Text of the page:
Last week a panel presentation was held at Stanford Law School on the topic of click fraud. Presenting on it were Eric Goldman, law professor at Santa Clara University, Shuman Ghosmajumder, a non-lawyer representative from Google, Daralyn Durie, a lawyer for Keker & Van Nest who is counsel for Google in click-fraud class actions, and Laura Sullivan of the FTC.
Although the panel was originally billed as a panel on the legal issues inherent to click fraud, there seemed to be a consensus that click fraud is really a business issue, assuming that it is any issue at all. The point was raised that certain interests, such as plaintiff's lawyers or advertisers' associations, have an incentive in making click fraud look like a serious problem caused by inherently adversarial interests: advertisers, and the search engines that profit from their ads. In reality, the panel suggested, the problem is a) much smaller than many might claim (several people took issue with the metrics used to formulate the conclusions that click fraud was such a massive problem in the first place), and b) one where there is greatest profit potential for either party when the profit potential for both is best preserved. Arguably this kind of win-win is best brought about through effective pricing models and technical solutions designed to weed out the "click fraud," or the kinds of clicks that would never, ever lead to revenue for the advertiser.
Of course, for any of these tactics to be successful there needs to be some sort of definition for what "click fraud" is. Professor Goldman cited Wikipedia for a definition as a place to begin:
Click fraud occurs in pay per click online advertising when a person, automated script, or computer program imitates a legitimate user of a web browser clicking on an ad, for the purpose of generating an improper charge per click.
This definition is still quite vague, so he followed it up with some potential scenarios:
- Competitor click fraud, where a party causes an ad to be clicked simply to burn through their competitor's pay-per-click ad budget without there being a commensurate return on the investment.
- Publisher click fraud, which occurs when the people who display ads provided by search engines (e.g., a blogger running AdSense ads) click on the ads that appear on their own sites in order to earn more money from the search engine (since normally they get paid based on the number of clicks their pages brought to the ad).
- Vandalism/pranks, like where a nefarious party tries to get someone blacklisted for making it seem like they have committed click fraud.
Relatedly, Goldman raised other tangential problems associated with Internet advertising, including "impression fraud," where someone causes an ad to look like it's not generating revenue and thus gets kicked out of the service, and "syndication fraud," where ads appear on low-quality sites (such as when a domain name is parked and simply aggregates other content published around the Internet, along with search engine-provided ads). And then there is the general gaming that can happen where parties try to raise or lower the profile of ads within a service.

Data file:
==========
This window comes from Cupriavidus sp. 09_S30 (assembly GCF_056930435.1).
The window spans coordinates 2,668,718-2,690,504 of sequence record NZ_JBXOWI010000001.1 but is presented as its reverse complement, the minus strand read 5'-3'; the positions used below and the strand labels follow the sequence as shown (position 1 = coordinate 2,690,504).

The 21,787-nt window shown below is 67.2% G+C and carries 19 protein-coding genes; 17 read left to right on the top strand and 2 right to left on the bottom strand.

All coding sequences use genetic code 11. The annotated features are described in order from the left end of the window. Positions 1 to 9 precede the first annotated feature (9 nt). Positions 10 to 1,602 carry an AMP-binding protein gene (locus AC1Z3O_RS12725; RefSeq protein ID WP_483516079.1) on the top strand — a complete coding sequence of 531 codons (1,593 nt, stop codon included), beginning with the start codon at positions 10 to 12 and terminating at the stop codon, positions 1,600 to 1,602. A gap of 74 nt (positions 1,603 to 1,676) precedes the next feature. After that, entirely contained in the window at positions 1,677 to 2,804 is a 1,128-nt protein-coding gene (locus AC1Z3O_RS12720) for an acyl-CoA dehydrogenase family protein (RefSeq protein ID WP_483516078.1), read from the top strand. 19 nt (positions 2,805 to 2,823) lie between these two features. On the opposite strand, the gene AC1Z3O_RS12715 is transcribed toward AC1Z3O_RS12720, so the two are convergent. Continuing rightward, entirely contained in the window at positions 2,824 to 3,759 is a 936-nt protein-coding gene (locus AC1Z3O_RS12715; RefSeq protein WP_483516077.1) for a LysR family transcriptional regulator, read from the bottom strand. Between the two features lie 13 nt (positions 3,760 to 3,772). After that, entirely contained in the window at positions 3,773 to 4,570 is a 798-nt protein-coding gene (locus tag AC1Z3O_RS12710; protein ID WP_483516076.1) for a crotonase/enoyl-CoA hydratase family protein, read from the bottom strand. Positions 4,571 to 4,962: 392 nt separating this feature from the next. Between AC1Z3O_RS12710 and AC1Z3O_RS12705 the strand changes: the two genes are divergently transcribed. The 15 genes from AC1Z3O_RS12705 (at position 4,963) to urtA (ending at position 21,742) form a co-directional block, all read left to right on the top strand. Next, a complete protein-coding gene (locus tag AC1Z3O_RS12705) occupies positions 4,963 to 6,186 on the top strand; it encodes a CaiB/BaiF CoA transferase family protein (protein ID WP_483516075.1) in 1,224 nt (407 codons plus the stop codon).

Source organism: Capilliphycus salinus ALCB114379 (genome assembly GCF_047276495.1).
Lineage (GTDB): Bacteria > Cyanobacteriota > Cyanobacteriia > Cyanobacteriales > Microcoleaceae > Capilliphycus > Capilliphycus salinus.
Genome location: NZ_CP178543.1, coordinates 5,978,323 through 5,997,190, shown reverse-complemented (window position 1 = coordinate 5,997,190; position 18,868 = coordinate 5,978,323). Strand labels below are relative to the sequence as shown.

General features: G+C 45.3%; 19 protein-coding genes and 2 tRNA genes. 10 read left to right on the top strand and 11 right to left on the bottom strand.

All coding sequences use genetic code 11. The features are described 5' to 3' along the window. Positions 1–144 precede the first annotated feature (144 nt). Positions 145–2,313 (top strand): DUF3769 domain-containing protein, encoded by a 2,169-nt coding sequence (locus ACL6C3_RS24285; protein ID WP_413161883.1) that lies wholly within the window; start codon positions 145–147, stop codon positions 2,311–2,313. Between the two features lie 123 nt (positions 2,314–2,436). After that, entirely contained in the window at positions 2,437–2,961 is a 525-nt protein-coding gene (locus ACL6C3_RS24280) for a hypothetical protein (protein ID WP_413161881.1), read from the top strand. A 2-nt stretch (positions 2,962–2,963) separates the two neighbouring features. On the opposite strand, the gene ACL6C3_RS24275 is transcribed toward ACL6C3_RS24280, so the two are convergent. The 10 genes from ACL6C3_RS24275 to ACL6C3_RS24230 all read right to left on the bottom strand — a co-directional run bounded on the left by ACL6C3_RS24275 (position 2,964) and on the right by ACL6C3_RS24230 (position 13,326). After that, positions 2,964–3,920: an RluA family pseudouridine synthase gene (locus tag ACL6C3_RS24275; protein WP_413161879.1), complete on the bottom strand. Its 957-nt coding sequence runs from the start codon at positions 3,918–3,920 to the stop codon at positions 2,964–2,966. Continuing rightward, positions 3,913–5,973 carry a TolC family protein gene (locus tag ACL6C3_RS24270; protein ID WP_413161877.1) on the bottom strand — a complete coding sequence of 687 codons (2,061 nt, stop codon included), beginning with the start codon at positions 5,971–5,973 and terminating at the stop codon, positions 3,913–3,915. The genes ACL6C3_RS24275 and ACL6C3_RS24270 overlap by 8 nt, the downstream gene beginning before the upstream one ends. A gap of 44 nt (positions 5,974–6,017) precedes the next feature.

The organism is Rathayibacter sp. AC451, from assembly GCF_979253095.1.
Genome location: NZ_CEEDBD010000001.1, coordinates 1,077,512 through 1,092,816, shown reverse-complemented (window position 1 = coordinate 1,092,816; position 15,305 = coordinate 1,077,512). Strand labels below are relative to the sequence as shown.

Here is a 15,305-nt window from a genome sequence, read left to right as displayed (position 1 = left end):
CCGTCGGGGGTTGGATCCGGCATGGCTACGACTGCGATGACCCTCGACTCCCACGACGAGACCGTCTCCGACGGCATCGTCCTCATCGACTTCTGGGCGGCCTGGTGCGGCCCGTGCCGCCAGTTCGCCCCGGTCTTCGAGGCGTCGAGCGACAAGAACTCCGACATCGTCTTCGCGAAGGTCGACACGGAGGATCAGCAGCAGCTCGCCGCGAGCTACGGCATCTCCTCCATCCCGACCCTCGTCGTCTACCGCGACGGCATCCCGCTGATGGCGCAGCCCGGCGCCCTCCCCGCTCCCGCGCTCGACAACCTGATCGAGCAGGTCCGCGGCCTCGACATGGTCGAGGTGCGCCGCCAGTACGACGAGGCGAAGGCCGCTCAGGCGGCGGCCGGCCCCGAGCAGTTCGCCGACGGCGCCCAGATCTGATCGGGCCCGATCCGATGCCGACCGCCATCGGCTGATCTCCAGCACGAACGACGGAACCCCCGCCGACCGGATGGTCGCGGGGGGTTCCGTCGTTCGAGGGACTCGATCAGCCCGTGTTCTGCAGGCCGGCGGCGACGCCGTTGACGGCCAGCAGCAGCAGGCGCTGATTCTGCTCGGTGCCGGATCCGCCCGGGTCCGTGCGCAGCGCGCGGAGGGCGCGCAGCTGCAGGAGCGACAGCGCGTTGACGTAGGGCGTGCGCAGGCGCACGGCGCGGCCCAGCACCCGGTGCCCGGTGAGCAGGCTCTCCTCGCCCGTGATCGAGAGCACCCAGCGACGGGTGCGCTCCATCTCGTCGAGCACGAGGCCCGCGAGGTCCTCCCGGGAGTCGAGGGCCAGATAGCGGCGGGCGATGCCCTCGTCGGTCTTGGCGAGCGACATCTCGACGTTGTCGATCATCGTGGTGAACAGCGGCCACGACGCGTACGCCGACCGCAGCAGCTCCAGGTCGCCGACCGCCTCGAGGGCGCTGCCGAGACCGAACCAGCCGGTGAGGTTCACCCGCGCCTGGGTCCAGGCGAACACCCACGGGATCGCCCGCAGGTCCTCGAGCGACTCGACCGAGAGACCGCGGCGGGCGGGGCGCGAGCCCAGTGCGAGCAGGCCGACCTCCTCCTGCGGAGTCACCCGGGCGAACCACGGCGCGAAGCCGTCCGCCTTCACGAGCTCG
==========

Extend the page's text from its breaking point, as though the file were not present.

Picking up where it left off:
No one in attendance doubted that these scenarios were problems on some scale. But there was skepticism that the search engine's profit motive was such that they would be inclined to tolerate it simply because the extra clicks would turn into extra revenue for them. Indeed, Goldman speculated that if advertisers had to continually pay for inflated click counts, they would simply put pressure on the search engines to pay less per click.
(A complicating factor, however, is that advertisers ultimately care more about return on investment than the specific cost of the ad. The problem with diluting click counts with un-valuable ("fraudulent") clicks is that it becomes harder for the advertisers to track the return on each investment and assess its true effectiveness.)
The representative from Google also asserted that it was in Google's interests to keep advertisers happy, and outlined a 5-stage model the company used to weed out the un-valuable clicks so that advertisers ultimately would not have to pay for them.
Still, concern was raised (particularly by some people in the audience) that while there might not be an obvious legal wrong with the current behavior of the search engines, there was a lack of transparency that made it very easy for advertisers to naturally distrust the search engines. Not only might they question their bills, but they also might question how the ads were ranked and displayed. There also was the concern that any party that might be banned by Google for suspicion of wrongful behavior might not have any redress. The term "black box" was raised along these lines, with the concern that even as a company like Google promises to "not be evil," by allowing Google to be the sole arbitrator of these kinds of disputes where it is also an interested party inherently engenders distrust and causes the more vulnerable parties to look for legal solutions beyond the search engine's direct control. Whether or not such solutions are available, however, is subject to some debate. Ms. Durie, for instance, a defense counsel for Google, posited that few were available, outlining how breach of contract causes of action or class action claims for fraud in the inducement could not stand. There is the possibility that the FTC could play a role, since it "has broad authority to ensure practices are fair and not deceptive" and not injurious to the consumer. However it is not clear under what statutory authority it could actually prosecute, and thus far the FTC's prosecutions in the Internet advertising space have mostly resulted in settlements (not full adjudications) involving spyware and spam.